Quoddy Bay LNG, Oklahoma City company Quoddy Bay LLC, part of Smith Cogeneration family of companies.
PROPOSED SITE: Split Rock on Passamaquoddy Tribe land
CURRENT EMPLOYEES: About a dozen executives on parent company Smith Cogeneration’s development and management team. Smith Cogeneration has other employees working at its power generating operations that are not part of the Quoddy Bay project. A community relations director works out of an office in Perry.
FUTURE JOBS: About 400 jobs during two-year construction; 70-100 people to operate facility.
PROCESSING CAPACITY: 2 billion cubic feet of natural gas daily valued at $12 million at current prices.
ANNUAL PRODUCT WORTH: $4 billion plus.
SITE PARTICULARS: Two-berth pier extending 1,300 feet into Western Passage, separating Pleasant Point and Eastport from Deer Island in New Brunswick. Liquid fuel piped across Route 190 to storage and vaporization facility a half-mile west in Perry. LNG stored in three tanks, with total capacity of 10 billion cubic feet, and piped as gas by 35-mile connection to the Maritimes & Northeast Pipeline in Princeton. Firm plans to mix nitrogen with processed natural gas to make it more suitable for use.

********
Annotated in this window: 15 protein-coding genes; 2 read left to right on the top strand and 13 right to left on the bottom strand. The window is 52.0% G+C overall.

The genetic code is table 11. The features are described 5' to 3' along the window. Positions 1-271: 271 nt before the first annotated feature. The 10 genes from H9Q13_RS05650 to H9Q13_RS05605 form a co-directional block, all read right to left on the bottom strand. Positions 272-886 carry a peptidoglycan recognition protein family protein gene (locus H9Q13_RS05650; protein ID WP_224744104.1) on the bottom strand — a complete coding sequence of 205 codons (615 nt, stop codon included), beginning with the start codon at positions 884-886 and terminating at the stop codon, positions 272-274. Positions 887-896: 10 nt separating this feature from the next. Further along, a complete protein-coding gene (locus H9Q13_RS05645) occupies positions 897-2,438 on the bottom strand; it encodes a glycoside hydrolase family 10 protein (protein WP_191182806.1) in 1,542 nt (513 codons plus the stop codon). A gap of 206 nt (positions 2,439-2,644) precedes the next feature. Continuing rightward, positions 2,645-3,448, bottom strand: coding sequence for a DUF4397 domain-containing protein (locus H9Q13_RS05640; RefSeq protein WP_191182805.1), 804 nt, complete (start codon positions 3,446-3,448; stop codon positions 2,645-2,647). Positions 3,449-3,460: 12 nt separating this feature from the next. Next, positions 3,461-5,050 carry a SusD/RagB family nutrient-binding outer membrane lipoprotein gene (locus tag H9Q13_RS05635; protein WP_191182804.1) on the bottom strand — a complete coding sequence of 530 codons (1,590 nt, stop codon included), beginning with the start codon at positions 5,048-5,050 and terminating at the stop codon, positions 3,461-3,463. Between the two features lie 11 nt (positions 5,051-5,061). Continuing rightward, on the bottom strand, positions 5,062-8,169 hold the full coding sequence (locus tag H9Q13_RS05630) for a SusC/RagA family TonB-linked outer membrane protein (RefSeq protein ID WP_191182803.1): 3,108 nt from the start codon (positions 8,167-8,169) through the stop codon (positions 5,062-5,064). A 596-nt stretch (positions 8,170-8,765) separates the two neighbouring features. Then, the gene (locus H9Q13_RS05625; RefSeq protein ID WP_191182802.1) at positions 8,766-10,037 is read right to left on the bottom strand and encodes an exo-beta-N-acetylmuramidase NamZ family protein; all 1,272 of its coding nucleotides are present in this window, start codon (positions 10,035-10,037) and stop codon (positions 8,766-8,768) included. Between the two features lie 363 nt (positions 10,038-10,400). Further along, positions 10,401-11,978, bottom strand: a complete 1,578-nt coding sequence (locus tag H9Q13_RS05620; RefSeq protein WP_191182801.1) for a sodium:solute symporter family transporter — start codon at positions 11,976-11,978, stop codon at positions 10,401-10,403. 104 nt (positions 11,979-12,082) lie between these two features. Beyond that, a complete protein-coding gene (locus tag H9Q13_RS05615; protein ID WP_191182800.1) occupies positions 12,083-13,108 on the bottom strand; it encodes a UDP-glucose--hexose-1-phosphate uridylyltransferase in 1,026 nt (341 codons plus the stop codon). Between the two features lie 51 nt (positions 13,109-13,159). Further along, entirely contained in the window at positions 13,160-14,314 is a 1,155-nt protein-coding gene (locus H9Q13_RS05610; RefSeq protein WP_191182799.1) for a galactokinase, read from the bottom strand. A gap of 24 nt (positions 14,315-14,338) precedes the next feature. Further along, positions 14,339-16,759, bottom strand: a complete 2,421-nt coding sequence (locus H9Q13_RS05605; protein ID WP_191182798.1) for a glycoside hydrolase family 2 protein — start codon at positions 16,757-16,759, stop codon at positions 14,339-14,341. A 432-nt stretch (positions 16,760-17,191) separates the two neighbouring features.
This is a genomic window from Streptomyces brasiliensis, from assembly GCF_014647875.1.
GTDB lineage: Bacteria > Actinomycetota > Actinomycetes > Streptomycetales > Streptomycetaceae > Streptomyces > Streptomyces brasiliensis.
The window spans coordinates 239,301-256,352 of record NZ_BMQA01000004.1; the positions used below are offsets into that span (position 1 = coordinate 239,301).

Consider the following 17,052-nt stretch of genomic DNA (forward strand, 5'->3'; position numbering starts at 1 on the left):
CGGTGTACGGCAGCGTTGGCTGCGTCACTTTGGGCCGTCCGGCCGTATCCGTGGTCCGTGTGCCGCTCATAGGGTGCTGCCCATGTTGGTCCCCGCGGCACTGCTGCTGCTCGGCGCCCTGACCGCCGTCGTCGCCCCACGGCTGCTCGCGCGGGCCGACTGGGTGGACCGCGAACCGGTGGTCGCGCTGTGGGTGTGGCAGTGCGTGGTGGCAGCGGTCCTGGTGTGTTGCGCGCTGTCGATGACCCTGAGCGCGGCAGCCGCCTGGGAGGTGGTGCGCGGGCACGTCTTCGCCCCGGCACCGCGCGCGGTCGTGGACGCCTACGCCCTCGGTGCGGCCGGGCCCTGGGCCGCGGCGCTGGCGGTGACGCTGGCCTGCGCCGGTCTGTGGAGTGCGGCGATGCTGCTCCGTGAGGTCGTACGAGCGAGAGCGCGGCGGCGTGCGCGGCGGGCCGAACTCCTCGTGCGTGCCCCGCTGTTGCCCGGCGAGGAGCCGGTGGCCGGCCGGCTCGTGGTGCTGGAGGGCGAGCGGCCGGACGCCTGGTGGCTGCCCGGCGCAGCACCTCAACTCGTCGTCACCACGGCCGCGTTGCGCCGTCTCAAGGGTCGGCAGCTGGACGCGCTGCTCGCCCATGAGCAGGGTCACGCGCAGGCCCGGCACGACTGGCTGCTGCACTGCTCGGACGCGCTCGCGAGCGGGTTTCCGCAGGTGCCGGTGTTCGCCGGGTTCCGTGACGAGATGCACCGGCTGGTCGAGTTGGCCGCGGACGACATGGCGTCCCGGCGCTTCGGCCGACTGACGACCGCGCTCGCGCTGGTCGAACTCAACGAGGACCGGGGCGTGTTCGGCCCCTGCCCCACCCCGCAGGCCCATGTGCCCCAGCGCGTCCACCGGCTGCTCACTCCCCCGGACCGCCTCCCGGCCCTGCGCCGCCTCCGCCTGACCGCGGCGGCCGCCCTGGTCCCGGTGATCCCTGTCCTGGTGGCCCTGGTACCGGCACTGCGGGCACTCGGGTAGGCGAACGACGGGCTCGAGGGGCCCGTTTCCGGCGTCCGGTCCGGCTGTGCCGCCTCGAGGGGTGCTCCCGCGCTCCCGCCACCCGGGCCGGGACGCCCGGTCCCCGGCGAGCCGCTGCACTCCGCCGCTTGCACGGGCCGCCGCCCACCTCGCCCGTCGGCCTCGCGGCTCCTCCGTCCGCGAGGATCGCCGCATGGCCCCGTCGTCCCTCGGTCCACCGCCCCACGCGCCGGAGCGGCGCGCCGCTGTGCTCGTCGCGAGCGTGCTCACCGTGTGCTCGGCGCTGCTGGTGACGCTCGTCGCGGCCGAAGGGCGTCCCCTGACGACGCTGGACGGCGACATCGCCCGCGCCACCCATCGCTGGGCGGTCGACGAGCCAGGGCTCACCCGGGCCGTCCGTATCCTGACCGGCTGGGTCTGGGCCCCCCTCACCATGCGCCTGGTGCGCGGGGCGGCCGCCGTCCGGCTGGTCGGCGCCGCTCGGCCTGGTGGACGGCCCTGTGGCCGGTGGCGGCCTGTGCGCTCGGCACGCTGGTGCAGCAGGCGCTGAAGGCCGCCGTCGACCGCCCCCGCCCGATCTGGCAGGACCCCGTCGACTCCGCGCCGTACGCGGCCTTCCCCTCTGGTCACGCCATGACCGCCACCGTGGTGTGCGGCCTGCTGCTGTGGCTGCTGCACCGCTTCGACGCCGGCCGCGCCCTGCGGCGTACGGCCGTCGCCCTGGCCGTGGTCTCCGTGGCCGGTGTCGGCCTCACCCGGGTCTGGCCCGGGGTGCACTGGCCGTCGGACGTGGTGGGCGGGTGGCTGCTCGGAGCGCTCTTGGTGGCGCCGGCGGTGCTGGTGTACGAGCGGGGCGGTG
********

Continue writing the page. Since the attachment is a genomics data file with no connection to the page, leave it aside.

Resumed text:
ROUTE: LNG tanker ships would go through Head Harbour Passage, a Canadian waterway connecting Passamaquoddy Bay with the Bay of Fundy.
STATUS: Preliminary proposal submitted to Federal Energy Regulatory Commission; FERC review under way; approval process could take another 11/2 years.
TARGET OPERATION DATE: 2009.
CAPITAL RAISED: Financed through Smith Cogeneration. Details about Quoddy Bay LLC or Smith Cogeneration, both private companies, not available.
Don Smith, president of Smith Cogeneration.
Brian Smith, project manager and son of Don Smith.
SMITH COGENERATION: Developed and owns a 110-megawatt power plant in Oklahoma City that provides electricity to Oklahoma Power & Gas and steam to a local tire plant; developed, manages and maintains a 185-megawatt power plant on a large floating barge in the Dominican Republic; involved in legal disputes, including a financial disagreement with Enron over the Dominican power-barge project, in which the two companies were partners; accused of failing to meet its financial obligations for some projects. Don Smith has defended company’s financial performance, indicating any issues were result of the firm’s resistance to participating in foreign deals involving “corruption” or “under-the-table” agreements.